Jane Wyman, by name of Sarah Jane Mayfield; Sarah Jane Fulks, was born in St. Joseph, Missouri, on January 5, 1917. Her father was Manning Jefferies Mayfield and her mother was Gladys Hope Christian, a doctor’s stenographer, and office assistant. Wyman was the only child of this union and had no biological siblings, despite some erroneous bios saying she was the youngest of three siblings. This may be in reference to her foster parents’ children.

Wyman’s biological parents were married in March 1916 in Jackson County, Missouri, and Wyman was born in January 1917. Her parents divorced in 1921 and her father died the next year after which her mother moved to Cleveland, Ohio, in search of work. Her unsettled family life resulted in few pleasurable memories. Wyman later said, “I was raised with such strict discipline that it was years before I could reason myself out of the bitterness I brought from my childhood.” In 1928, aged 11, she moved to southern California with her foster mother.

Jane Wyman attended the ‘Lafayette High School’ in St. Joseph, Missouri but dropped out in 1932 when she was only 15. She began a radio singing career, calling herself “Jane Durrell” and adding years to her birthdate to work legally, as she would have been under-aged.

Personal Life

Jane Wyman married five times and had four husbands. She married salesman Ernest Eugene Wyman in Los Angeles, California, on April 8, 1933. Wyman recorded her name as ‘Jane Fulks’ on the wedding certificate. She also listed foster parents Emma and Richard Fulks as her parents. In keeping with the tendency of making herself older than she really was, she gave her age as 19 on the document. Truthfully, she had turned 16 just 3 months prior. The couple would divorce after 2 years. Wyman kept her first husband’s surname professionally for the remainder of her life.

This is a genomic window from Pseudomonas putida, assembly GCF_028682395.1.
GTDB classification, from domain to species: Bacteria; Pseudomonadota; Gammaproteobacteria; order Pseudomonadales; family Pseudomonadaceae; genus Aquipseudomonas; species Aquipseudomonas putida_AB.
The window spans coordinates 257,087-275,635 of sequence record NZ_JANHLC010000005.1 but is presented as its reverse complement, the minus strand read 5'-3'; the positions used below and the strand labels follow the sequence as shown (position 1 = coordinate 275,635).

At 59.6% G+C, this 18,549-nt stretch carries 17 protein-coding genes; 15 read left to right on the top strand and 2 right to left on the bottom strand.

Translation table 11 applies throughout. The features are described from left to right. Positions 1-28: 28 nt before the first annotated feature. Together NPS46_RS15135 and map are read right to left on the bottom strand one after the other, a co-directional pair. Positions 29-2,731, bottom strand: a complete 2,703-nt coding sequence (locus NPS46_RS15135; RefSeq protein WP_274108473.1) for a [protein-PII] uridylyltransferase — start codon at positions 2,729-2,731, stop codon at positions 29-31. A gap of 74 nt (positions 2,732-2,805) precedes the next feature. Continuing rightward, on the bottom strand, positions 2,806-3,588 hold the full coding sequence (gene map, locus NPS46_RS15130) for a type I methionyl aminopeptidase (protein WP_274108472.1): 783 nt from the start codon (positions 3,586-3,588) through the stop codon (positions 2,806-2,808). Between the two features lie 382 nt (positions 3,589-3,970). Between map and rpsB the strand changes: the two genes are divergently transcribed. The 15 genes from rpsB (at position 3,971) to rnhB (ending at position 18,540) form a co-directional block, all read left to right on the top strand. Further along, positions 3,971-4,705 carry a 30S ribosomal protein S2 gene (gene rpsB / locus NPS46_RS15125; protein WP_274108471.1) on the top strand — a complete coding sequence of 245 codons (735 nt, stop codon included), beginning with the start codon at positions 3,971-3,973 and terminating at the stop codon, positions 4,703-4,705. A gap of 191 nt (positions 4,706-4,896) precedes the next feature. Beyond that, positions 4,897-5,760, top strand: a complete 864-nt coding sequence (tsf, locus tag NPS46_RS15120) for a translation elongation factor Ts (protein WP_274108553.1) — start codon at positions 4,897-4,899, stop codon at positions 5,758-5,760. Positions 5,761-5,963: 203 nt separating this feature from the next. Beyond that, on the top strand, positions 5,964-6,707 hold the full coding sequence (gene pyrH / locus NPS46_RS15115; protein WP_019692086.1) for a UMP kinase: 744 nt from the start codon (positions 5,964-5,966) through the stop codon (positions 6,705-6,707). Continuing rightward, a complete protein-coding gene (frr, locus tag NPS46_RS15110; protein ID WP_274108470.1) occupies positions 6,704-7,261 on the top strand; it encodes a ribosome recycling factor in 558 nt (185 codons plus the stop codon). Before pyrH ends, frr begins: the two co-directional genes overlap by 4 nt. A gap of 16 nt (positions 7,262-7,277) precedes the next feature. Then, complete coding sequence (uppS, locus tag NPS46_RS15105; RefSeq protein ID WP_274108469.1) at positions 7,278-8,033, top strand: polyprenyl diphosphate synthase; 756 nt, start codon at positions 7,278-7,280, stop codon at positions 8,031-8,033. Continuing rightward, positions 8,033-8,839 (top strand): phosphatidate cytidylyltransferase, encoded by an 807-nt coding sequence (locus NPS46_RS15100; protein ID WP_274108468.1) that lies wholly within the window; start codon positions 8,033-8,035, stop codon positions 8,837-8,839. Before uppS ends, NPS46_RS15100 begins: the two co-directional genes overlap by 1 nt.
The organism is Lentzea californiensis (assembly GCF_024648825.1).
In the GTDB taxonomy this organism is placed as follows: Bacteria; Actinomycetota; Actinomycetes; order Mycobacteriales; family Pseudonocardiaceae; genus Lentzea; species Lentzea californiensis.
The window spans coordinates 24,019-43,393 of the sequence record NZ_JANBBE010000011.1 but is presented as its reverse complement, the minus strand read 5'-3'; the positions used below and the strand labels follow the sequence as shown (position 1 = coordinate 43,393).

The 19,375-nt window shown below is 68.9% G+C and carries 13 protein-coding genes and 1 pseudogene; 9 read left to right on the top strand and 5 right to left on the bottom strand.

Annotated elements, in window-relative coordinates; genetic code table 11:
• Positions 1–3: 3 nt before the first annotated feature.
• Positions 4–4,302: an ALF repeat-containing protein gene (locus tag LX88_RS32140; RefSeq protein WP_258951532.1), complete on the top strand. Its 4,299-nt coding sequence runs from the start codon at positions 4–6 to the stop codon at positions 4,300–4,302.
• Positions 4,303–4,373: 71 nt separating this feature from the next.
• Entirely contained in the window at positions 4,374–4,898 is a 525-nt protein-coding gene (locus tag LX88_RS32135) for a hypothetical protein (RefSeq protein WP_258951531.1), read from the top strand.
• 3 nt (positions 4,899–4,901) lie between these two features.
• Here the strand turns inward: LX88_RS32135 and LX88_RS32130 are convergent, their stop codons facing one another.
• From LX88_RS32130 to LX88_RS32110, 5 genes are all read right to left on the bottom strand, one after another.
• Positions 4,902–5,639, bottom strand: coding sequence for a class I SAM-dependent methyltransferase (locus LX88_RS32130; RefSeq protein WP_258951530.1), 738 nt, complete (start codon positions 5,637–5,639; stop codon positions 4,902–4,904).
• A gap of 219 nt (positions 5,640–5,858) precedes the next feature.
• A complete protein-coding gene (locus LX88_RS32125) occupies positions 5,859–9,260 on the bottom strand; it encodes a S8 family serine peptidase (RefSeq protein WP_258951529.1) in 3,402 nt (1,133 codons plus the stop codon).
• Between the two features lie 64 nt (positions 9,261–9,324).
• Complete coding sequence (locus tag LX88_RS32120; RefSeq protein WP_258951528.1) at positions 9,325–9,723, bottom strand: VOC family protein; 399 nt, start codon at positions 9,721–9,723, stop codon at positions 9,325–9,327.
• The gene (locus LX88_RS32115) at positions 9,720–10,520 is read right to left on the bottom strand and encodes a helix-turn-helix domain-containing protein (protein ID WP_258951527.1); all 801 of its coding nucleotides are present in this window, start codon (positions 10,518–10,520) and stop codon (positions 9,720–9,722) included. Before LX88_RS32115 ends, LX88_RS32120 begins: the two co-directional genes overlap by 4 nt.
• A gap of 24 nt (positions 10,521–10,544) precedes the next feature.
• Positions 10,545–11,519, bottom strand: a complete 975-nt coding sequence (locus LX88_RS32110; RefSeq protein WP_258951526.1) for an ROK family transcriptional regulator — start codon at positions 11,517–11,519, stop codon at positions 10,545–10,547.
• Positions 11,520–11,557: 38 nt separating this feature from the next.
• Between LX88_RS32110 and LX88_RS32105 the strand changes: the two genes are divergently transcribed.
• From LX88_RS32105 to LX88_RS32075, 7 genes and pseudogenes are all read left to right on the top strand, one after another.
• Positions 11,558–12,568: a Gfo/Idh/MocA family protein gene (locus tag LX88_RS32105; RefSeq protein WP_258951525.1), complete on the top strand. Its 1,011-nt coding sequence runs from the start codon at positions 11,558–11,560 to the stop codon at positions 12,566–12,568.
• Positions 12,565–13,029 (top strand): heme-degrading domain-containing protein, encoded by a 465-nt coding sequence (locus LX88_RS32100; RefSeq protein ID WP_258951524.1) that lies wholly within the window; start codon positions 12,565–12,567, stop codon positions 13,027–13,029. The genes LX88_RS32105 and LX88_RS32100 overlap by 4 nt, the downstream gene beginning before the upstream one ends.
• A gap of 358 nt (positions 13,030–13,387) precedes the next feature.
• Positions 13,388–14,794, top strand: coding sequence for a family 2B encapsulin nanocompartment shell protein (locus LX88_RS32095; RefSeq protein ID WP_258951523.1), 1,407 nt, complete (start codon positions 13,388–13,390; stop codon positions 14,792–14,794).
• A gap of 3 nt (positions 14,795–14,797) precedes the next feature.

Wyman married Myron Futterman, a wealthy children’s clothing manufacturer, on June 29, 1937, in New Orleans, and divorced him on November 1, 1938.

In 1938, Jane Wyman co-starred with Ronald Reagan in Brother Rat (1938), and its sequel Brother Rat and a Baby (1940). They were engaged at the Chicago Theatre, and married on January 26, 1940, at the Wee Kirk o’ the Heather Church, Glendale, California. She and Reagan had three children; Maureen Elizabeth Reagan (1941 – 2001), their adopted son Michael Edward Reagan (born March 18, 1945), and Christine Reagan (born prematurely on June 26, 1947, and died later the same day). She divorced him on June 28, 1948.

Wyman married Fred Karger, a studio music director, on November 1, 1952, and divorced him on December 7, 1954. She re-married him on March 11, 1961, and divorced him again on March 9, 1965. She remained single thereafter.

Wyman, who had converted to Catholicism in 1953, never remarried. She was a member of the Good Shepherd Parish and the Catholic Motion Picture Guild in Beverly Hills, California.

Jane Wyman presented the ‘Jane Wyman Humanitarian Award’ annually on behalf of the ‘Arthritis Foundation’. She donated generously to the ‘Sacred Heart Church’ in Palm Desert and the ‘Arthritis Foundation’. She also supported the ‘Covenant House’ and ‘Our Lady of Angels Monastery’ financially.